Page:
Work of the Sidepath Commission.

The Rensselaer County Sidepath Commission has issued the following statement:
The Rensselaer County sidepath badges have arrived and will be on sale at the usual places. The price will be $1 as in former years. They will be similar to those in 1900, differing slightly in shape. The Sidepath Commission has for some time desired to build a path along the east bank of the Hudson to Mechanicville, as not only is it the most beautiful ride in the vicinity, but the river road is never in condition for riding and on account of the very limited amount of travel it is hardly likely to be macadamized. The delay in beginning this path arises from the very hard problem confronting the Commission in the first two miles to the Rifts. There is not probably within the limits of the state so difficult a piece of path as this to build, and the Commission would be glad to have those riders who complain of delay in path building devise a plan for successful sidepath along that section of the river road. Once past this the rest is easy. Through the spring and summer much study was given to the problem presented on that two-mile stretch, but not until fall was a plan evelved that promised success. Before beginning the work it was necessary to get the permission of the Road Commissioners of the town of Lansingburgh, and this delayed matters until it was thought best not to begin work before this spring. Now there is a proposition to put this piece of road in good shape, and it is necessary to await the outcome.
The Rensselaer County riders bought only 637 badges in 1900 as compared with 6,180 Albany County badges sold. It requires money to build a good path such as is proposed, and unless the Commission has the necessary funds the path cannot be built. Every Rensselaer County badge sold means a dollar spent on paths in the county, and the right to use any county path in the state.
The horseshoe path was put in excellent condition, and would sooner have become so if the riders had used it more. Much derogatory talk has been indulged in regarding this path, the Troy riders not seeming to know that none of their money was used for it. Lansingburgh people asked for it and have more than paid all the expense; $75 also was donated by a few gentlemen toward the work. The same is true of the path from Rensselaer toward Castleton. Only the funds raised in that section were used on it, and the surplus is now in the hands of the Commission to be used on other paths.
It was not thought desirable to build paths along roads which will soon be macadamized, as this would involve their destruction or render them useless and the money would be wasted. Schenectady and Albany Counties have had this experience. The roads of Albany County are generally so sandy that the riders will use any sort of a path. The hard roads of this county necessitate the best sort of paths or they are not used. Much fault has been found about weeds on the paths. They grow very rapidly, but in only one spot were they troublesome. The Commission has devoted much valuable time to the service of Rensselaer County wheelmen entirely without compensation, and if the riders wish to have a commission serve in the matter of sidepaths they should give more help.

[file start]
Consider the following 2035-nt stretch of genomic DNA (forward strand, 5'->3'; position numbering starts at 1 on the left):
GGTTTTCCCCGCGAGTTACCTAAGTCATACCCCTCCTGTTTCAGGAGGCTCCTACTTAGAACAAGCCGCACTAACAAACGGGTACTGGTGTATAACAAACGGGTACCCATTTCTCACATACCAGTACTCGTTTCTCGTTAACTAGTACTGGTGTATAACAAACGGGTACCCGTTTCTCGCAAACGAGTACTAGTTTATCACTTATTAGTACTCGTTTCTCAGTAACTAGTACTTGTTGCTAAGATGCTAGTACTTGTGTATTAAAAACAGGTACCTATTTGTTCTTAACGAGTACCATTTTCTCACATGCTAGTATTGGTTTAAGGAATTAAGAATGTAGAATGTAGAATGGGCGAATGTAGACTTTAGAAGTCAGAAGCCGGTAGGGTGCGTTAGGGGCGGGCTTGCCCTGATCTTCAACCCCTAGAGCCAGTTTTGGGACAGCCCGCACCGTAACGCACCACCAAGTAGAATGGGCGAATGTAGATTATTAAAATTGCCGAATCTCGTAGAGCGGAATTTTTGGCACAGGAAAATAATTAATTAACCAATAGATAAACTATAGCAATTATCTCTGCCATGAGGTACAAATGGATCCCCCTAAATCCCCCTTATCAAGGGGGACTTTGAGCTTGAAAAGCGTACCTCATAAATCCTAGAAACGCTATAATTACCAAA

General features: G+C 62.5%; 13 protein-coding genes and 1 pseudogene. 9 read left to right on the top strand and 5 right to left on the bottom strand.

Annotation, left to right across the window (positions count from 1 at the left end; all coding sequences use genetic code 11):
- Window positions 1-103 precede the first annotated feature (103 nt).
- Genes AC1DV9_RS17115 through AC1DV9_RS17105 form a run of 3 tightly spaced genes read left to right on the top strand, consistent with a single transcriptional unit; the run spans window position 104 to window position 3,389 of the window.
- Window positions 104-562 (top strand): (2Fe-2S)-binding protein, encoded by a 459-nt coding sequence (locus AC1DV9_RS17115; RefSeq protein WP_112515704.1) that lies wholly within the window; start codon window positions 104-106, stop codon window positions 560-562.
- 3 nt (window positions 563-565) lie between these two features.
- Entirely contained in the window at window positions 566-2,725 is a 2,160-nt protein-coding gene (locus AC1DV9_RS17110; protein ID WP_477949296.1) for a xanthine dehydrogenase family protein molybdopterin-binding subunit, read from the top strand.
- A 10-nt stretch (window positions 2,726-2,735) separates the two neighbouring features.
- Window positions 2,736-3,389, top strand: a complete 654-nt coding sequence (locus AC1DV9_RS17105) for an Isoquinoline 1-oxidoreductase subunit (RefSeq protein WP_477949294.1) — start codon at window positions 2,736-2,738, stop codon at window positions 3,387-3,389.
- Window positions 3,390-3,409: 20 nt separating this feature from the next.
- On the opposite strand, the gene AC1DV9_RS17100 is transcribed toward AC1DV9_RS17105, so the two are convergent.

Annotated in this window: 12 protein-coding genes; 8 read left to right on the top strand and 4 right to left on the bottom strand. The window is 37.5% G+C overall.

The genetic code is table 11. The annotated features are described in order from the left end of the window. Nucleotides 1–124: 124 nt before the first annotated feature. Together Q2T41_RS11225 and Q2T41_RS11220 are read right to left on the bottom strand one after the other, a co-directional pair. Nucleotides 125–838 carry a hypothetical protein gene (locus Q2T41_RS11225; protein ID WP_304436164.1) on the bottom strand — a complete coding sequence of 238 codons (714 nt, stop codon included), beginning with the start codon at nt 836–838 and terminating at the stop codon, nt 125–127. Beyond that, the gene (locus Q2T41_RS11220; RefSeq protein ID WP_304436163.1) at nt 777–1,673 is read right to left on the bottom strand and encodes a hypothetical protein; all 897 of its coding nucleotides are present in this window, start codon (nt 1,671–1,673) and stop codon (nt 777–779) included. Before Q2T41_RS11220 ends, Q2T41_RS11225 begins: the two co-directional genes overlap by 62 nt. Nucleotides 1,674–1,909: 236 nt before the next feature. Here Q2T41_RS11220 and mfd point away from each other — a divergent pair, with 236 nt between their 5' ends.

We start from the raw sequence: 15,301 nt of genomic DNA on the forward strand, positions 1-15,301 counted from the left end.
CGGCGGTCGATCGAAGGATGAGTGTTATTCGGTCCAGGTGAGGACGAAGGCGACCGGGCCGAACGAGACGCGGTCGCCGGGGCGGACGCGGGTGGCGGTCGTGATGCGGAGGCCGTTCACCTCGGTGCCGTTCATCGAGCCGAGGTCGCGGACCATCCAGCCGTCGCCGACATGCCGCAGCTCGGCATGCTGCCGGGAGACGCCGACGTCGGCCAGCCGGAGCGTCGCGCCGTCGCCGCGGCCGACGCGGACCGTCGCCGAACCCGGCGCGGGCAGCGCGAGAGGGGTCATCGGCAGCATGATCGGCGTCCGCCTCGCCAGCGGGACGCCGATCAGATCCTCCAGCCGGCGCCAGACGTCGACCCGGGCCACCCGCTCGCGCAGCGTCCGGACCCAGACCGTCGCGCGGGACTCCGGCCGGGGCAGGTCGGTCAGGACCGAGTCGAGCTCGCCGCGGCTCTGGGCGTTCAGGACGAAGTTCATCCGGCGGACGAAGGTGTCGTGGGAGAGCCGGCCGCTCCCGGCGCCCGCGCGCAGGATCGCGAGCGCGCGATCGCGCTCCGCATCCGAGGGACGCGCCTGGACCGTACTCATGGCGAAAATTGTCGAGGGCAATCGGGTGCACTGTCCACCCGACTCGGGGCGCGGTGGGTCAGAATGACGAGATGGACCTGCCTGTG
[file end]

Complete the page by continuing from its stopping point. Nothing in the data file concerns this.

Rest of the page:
Not long ago an article in a city paper spoke of one dealer who had paid for 175 badges and expressed wonder where the money had gone. The largest sale of badges was by James Lucey and the next by E. H. Brunelle. Neither sold 175 nor near that number. All moneys not necessarily expended are safe in the hands of the County Clerk, ready for use. This now amounts to over $700, and a heavy roller is owned by the Commission.
The Commission wish to thank the dealers who so kindly assisted them last year by the sale of badges, and also would warn residents of Rensselaer County that no badges except those of this county are of any value if they wish to ride on sidepaths in the state of New York.
A. G. SHERRY, President.
Troy Times. April 23, 1901: 3.

The Rensselaer County Sidepath Commission seems to have existed at least from 1899 to 1905. There are several other articles mentioning it, but whether any County records of it survive (beyond what little might be in the annual volumes of Proceedings of the Rensselaer County Board of Supervisors) is an open question. Some counties retain their records, e.g. The “horseshoe” referred to above seems to have been the name for the intersection of the New Turnpike Road and the River Road.


Notice is hereby given that the Babcock House, Hoosick, Rensselaer County, New York, has to-day been appointed the official [League of American Wheelmen] L. A. W. hotel for this town.
Good Roads Magazine. August 1901. 24.

For more about the county sidepath commissions in New York see e.g.:

Longhurst, James. “History Happened Here: Sidepaths and the Persistent Dreams of Trail Building.” rails-to-trails conservancy. May 27, 2015.